Sunday, March 23, 2008

Not a journey wasted

I'm still recovering from my trip to London. Not physically but mentally.
Meeting other bloggers - other writers - turned out to be quite a profound experience. I've never met a writer in the flesh before, in literary terms I've lived my life in a vacuum. Sitting in the pub surrounded by a covey of writers and performers I felt a bit like an atheist attending a church service, a rather disreputable interloper. I wished I had their faith in art. I wished I shared their humanity. I returned home more than ever convinced of my own shortcomings, both as a writer and a human being.

A couple of conversations after the performances confirmed what I had already begun to suspect. My new novel - a work in progress called Mummy's Boy - is no good. It doesn't work on any level but in particular the voice - that of a five-to-eleven year old boy - is woefully inauthentic. It's funny, because the book is more or less a straightforward transcription of events that happened to me at that age, events that are still vivid and abiding. That's really the problem of course.

Actually, I'd begun previously to mistrust the book for other reasons. It was in danger of turning into a "misery memoir", a sub-genre I despise. Nor was the writing of it stretching me in any way, other than testing my powers of recall. It didn't feel like a novel at all. It wasn't breaking any new ground. It was, in truth, something of a nostalgic wallow.

I've decided to abandon the book. I'll leave it up on the blog as a potentially interesting failed experiment, an online footnote marking the rubbish bin of my writing ambitions. Naturally I feel pretty gutted but it's not the first blind alley I've ever been down and I don't expect it will be the last.

A week ago, to mark the demise of this work in progress, I went out and bought myself a new laptop, well, a very dinky notebook actually. And then I started work on a new book. This one's meant to be funny and is actually entirely fictitious which must be a good thing in something that purports to be a novel. The trick of it will be to make it serious enough to make the humour work. I'm not sure if I will repeat the experiment of publishing it online as I go. The only reason for doing so would be to get some feedback - but right now I feel like it's best simply to plough my own furrow and see where it takes me.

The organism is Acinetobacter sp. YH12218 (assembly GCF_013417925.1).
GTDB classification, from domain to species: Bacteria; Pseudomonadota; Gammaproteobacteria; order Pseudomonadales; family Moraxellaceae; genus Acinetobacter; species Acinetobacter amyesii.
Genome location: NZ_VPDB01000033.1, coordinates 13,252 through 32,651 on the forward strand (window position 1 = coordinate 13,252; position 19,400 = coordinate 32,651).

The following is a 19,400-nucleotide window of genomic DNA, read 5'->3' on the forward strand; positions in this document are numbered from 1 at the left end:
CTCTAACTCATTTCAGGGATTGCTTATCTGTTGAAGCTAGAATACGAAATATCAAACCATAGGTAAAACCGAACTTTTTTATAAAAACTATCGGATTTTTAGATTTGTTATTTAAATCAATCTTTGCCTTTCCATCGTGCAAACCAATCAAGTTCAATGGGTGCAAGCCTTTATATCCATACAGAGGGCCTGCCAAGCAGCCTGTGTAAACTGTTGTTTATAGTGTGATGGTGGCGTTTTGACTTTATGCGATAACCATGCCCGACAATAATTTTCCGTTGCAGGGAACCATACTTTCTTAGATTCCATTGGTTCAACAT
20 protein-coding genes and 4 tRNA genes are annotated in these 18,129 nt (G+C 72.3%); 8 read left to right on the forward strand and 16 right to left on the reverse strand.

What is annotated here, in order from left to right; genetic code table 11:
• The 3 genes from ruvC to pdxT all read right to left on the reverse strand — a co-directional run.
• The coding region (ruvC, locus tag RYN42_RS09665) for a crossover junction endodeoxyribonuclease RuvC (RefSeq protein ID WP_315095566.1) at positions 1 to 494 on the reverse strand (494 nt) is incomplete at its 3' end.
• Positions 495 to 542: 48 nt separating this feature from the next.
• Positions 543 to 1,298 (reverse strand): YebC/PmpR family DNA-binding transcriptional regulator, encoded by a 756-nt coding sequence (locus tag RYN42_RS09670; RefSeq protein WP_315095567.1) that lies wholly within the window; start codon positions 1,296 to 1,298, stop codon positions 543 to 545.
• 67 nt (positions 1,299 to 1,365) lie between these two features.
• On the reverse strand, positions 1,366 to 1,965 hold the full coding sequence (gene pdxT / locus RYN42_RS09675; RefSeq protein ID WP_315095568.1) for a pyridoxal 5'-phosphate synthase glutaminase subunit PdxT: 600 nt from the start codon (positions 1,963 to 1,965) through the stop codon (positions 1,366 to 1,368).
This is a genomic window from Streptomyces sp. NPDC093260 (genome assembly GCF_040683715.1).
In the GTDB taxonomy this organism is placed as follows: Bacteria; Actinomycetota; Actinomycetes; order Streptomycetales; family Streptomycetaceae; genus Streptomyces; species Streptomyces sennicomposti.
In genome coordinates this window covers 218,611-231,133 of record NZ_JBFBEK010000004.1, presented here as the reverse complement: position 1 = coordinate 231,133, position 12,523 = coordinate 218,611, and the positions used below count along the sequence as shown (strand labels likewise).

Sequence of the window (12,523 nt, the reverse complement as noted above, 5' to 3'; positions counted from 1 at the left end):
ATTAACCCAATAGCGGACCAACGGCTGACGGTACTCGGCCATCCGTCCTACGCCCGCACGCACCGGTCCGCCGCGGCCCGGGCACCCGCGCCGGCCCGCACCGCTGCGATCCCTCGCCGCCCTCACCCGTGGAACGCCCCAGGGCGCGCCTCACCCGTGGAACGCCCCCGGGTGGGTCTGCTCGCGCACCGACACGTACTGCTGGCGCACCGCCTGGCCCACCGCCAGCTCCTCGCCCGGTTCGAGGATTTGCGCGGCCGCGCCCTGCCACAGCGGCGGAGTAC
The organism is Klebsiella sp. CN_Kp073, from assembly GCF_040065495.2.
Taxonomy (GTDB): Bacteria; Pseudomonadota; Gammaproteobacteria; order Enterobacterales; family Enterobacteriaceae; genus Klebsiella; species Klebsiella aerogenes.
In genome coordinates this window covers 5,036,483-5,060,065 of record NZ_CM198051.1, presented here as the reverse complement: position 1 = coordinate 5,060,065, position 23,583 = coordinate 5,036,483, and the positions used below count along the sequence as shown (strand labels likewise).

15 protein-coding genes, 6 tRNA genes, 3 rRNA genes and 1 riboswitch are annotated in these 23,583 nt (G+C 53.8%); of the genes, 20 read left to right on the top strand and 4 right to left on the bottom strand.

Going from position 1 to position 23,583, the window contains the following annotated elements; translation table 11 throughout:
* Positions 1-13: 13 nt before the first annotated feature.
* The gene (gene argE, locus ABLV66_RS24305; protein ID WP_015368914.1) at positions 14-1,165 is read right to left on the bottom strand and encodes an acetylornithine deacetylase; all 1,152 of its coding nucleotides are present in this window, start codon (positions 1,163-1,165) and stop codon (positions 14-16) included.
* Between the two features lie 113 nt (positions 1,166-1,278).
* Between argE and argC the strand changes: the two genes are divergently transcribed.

Oh, the idea for the book came from one of my conversations in the pub with one of the writers. So it certainly wasn't a wasted journey. The very opposite in fact.

It's always nice to meet other writers. Maybe I'll do it again sometime. Perhaps when I've finished the new book and earned my credentials.


  1. How-do, Mister. I'm sort of glad you're writing a funny one. I think it'll be ace. I think you'll still be able to draw on some of these more miserable memories in such a way as to write something more 'authentically' in your writing voice now. Also I definitely agree over keeping it to yourself. My second one's not leaving my laptop 'til it's actually done -- too many people've seen rubbishy versions of something I've tweaked and tweaked and tweaked, and it makes me nervy about them seeing the final thing.

    1. It is funny due to the fact the eBook is more or much less a trustworthy transcription of events that occurred to me at that age activities Custom Essay Help Service which can be nevertheless bright and abiding. Nor was the writing of it stretching me in any way aside from testing my powers of remember. The trick of it is going to be to make it critical enough to make the humour paintings. i am no longer sure if i will repeat the test of publishing it on-line as i'm going.

  2. You have earned your credentials, Bill. Nostalgic wallows are good practice but if you write the next one with anything like your blog writing voice we will all be in for a treat.

  3. Yay to wot Minxy said ...

  4. Thanks, guys, your kind words are much appreciated.